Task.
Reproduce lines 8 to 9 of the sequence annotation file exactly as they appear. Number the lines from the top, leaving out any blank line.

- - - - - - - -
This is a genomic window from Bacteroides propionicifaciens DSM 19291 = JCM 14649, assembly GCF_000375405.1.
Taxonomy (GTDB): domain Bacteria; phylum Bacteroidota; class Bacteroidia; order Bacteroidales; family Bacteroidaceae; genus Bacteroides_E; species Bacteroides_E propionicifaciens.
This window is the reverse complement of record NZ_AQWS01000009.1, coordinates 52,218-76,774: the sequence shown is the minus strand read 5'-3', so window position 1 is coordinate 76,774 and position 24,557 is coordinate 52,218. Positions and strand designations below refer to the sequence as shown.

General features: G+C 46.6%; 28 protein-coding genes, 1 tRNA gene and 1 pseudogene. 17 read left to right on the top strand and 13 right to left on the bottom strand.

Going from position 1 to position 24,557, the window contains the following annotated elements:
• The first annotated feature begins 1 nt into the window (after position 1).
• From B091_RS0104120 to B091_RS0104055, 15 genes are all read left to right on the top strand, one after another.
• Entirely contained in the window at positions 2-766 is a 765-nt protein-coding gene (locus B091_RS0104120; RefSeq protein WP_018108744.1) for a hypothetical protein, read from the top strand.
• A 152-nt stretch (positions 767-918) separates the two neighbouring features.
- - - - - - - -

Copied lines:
• Entirely contained in the window at positions 2-766 is a 765-nt protein-coding gene (locus B091_RS0104120; RefSeq protein WP_018108744.1) for a hypothetical protein, read from the top strand.
• A 152-nt stretch (positions 767-918) separates the two neighbouring features.